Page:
Everyone around here is anticipating our upcoming Thanksgiving holiday and one of the BEST things about the holiday is all the yummy food! Since we often use food items to represent different things in our sensory boxes we thought it would be fun to use them, for once, to represent actual FOOD 🙂
The fine motor group continued with the food theme by making placemats and table decorations, and the language group made a delicious dessert! The social studies access point recognize an activity associated with a national celebration, such as family dinner on Thanksgiving is addressed throughout this unit.
This box had great textures and was VERY eye catching thanks to the bright orange plastic spaghetti that we bought from the Lakeshore company. We filled the box with lots of play food——turkey legs, corn, pies, cookies etc. We also included a little shopping basket and some eating utensils.
At least, that was what most of the students thought—–others not so much 🙂
Lots of little gobblers could be cut out using the turkey shaped cookie cutter. Naturally, all of them could be counted—–addressing the math access point associate quantities with number names.
Potatoes are found on most Thanksgiving tables. While usually of the mashed variety when placed on the table, we used potato flakes instead. These are a great sensory box item because they have a really interesting texture—-soft but slightly crunchy. This stuff is really fun to run fingers through!
There were 2 letter T’s to find as well as a picture to uncover at the bottom of box which as usual, promotes visual and tactile discrimination.
The science access point match objects by an observable property such as shape can be addressed with this box.
The next box was filled with pop corn kernels. The corn, like dried beans, has a wonderful tactile feel. It is also noisy when moved around which makes for a nice additional sensory input. There were 2 little felt pilgrims and a play food corn cob for the students to find.
The math access point use one-to-one correspondence to identify sets of objects with the same amount to 2 can be addressed here.
We found a recipe for cranberry oobleck at this website http://www.learnplayimagine.com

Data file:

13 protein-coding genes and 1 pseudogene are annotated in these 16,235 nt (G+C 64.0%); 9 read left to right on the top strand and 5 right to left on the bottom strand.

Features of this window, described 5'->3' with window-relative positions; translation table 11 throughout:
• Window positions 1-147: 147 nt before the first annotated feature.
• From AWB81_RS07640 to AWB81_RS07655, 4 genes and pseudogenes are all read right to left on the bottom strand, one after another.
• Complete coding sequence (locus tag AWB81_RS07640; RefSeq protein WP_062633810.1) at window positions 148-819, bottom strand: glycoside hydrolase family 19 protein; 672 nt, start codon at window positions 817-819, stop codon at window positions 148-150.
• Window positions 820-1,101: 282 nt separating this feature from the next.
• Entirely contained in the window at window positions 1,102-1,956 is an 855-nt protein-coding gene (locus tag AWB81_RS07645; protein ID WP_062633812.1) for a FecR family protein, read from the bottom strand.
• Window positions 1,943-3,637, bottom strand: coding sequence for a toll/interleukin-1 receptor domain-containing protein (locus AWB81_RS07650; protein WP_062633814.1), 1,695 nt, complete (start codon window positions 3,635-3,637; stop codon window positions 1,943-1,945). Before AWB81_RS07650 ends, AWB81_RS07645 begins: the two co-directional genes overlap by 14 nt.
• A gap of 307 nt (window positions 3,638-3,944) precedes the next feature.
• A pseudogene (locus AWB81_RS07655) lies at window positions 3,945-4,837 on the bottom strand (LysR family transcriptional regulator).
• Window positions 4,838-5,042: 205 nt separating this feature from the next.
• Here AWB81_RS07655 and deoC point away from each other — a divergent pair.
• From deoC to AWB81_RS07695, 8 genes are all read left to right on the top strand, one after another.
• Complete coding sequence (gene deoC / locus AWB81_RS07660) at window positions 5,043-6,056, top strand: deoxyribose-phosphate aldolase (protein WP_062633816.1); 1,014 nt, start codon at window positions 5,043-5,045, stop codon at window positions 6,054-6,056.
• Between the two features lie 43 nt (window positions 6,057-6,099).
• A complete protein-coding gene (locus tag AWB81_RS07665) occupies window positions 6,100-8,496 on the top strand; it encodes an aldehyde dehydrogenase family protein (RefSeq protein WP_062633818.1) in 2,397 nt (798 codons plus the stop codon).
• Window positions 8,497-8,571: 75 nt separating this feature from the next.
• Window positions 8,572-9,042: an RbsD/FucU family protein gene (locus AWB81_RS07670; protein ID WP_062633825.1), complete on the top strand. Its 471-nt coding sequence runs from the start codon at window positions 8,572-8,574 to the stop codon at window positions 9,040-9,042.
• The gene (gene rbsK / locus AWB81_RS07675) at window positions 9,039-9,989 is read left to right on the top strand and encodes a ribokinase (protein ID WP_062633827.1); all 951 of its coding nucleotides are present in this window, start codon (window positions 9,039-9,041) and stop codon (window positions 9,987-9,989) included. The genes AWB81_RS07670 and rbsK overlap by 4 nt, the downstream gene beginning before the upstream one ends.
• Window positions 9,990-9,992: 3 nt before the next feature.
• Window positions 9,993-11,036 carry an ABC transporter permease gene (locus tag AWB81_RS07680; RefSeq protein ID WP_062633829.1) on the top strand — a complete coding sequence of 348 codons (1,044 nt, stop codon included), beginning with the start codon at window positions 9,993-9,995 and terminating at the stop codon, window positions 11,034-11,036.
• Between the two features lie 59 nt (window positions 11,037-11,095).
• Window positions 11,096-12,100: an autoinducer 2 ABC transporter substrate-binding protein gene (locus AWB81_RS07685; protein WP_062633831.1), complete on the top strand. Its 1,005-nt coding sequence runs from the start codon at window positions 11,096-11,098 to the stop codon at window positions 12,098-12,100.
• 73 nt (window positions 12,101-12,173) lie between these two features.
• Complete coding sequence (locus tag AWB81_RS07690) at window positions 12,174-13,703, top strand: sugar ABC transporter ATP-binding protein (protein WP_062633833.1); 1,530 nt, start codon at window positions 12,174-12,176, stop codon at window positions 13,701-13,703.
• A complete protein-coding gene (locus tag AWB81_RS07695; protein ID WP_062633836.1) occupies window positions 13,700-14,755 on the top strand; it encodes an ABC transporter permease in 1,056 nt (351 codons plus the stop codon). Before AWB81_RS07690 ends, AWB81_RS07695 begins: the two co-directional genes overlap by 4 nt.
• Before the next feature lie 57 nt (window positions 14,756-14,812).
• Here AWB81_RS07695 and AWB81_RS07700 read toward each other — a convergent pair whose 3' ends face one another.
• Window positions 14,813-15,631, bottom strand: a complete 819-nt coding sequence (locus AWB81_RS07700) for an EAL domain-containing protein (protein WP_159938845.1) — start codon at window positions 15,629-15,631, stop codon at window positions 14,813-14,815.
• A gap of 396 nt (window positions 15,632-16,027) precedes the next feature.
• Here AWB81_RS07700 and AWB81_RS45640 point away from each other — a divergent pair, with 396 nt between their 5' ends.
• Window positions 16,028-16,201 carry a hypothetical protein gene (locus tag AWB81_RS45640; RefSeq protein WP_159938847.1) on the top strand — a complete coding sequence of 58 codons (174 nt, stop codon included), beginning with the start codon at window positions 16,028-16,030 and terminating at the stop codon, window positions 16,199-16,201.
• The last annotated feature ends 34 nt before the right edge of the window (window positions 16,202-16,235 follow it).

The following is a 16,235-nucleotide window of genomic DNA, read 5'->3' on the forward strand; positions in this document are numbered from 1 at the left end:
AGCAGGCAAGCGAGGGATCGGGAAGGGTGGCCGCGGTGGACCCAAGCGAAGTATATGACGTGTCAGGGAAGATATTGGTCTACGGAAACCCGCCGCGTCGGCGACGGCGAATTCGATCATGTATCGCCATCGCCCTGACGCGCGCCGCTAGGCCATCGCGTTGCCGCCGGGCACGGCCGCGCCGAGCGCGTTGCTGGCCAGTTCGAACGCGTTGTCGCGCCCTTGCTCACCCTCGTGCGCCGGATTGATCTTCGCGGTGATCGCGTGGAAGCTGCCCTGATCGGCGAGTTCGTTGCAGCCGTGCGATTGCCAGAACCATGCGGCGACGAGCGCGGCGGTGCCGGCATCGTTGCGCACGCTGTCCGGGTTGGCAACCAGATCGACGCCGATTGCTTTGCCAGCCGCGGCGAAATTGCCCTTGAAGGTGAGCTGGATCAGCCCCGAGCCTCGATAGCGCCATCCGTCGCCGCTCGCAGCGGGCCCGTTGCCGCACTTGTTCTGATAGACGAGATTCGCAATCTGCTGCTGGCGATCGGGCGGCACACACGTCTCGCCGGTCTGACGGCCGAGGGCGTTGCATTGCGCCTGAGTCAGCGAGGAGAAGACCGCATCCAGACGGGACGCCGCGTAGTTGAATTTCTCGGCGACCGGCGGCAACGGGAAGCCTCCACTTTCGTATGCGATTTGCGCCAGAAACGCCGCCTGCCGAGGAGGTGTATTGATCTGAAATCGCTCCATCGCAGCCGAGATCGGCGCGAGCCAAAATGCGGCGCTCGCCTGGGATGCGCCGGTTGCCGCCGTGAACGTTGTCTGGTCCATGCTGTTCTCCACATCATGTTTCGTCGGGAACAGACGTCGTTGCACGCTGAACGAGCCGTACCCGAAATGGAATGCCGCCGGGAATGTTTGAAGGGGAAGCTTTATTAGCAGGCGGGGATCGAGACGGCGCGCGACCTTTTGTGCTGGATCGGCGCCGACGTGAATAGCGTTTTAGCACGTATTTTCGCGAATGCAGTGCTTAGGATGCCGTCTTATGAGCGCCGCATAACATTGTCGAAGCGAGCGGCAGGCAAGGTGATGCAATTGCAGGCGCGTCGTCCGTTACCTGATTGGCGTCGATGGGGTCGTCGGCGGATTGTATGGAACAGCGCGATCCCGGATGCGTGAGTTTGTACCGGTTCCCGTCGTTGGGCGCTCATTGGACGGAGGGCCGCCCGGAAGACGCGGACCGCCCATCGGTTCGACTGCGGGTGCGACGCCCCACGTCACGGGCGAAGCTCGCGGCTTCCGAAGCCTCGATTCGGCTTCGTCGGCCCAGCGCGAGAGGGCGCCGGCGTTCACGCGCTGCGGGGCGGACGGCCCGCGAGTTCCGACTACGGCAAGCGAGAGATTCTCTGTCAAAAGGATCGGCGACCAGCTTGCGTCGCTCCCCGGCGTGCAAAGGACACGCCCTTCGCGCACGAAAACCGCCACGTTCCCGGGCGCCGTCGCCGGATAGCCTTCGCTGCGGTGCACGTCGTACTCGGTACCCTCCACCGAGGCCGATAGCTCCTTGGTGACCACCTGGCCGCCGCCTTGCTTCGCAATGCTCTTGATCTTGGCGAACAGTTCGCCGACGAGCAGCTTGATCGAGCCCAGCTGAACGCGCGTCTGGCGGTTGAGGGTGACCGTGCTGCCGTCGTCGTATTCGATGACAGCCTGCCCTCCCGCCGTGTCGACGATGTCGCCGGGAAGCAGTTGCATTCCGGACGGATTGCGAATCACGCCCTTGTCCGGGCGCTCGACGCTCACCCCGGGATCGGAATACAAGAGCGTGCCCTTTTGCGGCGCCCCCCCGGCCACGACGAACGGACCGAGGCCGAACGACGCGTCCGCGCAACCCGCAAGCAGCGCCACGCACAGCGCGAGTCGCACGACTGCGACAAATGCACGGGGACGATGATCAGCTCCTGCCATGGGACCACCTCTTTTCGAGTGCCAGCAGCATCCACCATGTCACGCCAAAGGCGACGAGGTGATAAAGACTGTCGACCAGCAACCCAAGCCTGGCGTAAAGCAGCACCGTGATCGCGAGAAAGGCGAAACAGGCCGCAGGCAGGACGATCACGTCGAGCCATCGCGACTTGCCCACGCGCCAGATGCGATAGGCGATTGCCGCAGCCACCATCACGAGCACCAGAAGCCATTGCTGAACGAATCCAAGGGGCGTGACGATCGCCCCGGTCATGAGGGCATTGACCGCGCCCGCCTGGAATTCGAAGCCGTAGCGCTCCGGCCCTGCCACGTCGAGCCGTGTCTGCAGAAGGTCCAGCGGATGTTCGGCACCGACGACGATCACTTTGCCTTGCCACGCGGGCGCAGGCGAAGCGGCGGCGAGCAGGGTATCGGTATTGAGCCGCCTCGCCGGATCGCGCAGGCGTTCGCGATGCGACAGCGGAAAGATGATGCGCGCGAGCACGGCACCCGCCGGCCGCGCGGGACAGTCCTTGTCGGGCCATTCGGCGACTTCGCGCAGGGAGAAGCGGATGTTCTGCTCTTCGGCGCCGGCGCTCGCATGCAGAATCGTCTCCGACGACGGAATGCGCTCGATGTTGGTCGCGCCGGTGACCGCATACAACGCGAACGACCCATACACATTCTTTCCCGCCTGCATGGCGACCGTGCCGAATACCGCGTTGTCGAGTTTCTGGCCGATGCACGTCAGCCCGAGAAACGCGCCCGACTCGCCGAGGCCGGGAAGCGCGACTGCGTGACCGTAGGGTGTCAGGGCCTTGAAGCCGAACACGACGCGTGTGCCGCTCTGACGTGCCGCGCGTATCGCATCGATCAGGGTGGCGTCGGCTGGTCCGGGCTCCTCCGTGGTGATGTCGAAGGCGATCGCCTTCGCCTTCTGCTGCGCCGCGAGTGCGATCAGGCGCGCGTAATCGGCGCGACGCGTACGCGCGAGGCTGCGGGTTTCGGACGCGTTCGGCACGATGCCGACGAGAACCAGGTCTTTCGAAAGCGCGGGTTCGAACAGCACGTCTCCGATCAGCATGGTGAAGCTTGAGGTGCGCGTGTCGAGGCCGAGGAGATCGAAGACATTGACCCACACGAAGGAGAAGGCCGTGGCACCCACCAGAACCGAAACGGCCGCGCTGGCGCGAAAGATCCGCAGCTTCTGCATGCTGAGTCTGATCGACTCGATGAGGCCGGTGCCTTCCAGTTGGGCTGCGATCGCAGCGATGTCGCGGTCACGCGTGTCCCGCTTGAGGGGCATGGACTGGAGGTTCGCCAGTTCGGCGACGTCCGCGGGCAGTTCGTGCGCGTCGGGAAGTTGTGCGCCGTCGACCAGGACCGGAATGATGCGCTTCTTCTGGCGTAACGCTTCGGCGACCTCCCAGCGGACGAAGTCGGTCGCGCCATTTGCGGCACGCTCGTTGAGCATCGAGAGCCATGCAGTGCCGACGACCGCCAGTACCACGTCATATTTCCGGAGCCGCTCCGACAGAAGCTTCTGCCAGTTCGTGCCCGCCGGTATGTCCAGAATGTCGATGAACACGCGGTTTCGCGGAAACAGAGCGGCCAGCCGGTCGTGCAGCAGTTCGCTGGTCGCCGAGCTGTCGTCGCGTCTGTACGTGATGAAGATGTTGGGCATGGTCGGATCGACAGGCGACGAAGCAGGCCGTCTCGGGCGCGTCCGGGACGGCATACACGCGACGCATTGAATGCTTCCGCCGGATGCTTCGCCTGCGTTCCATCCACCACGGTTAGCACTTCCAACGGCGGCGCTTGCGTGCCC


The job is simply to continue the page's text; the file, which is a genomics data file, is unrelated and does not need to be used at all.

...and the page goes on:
They used cranberry sauce mixed with the usual cornstarch and water. It turned out to be sort of a cross between traditional oobleck and play dough.
It was very messy and VERY fun!
Apply a push to move an object is the science access point addressed here.
Our students love addressing the science access point recognize and respond to different types of stimuli in this fun activity!
The math access point recognize similarities and differences in size of common objects can be addressed with this activity.
Applying the lotion helps address the science access point recognize one or more external body parts.
FINE MOTOR GROUP
Identify objects by one observable property, such as color is the science access point NAILED by our awesome students 🙂
The math access point addressed is recognize common objects with 2 dimensional shapes, such as a rectangle.
Solve simple real-world problems involving joining or separating small quantities of objects is the math access point addressed here.
On Thursday we made some fun decorations for the Thanksgiving table—–brown paper bag turkey legs!
The science access point recognize a change in an object is addressed here.
Then the students grabbed handfuls of paper shred to stuff into their bags. Lots of giggles with this part of the activity—–the students thought it was great fun!
What a fun way to address the math access point solve problems involving small quantities of objects or actions using language such as enough, too much, or more.
The little piece of paper they had previously cut was wrapped and taped (with help) around the top to make a “turkey frill”.
It’s almost Thanksgiving, so what better way to celebrate than to make a yummy pumpkin dessert! We made pumpkin parfaits using a recipe that one of our other SLPs, Judy, found. She was kind enough to let us use the powerpoint she created as a recipe guide: Lets Make Pumpkin Parfaits. Thank you, Judy!
While following directions, we smelled each of the ingredients: pumpkin puree, pumpkin spice, cinnamon, syrup, and vanilla yogurt. There were such WONDERFUL aromas and our students really loved smelling each ingredient!
The science access point recognize and respond to one type of sensory stimuli is a science access point addressed here.
Share objects with a partner is science access point.
Recognize the next step in a simple pattern or sequence of activities is a math access point that can be addressed here.
This step was a LOT of fun for our students!
The science access point recognize a change in an object is addressed with this activity.
To see the whole recipe and how to make it, please look at the powerpoint.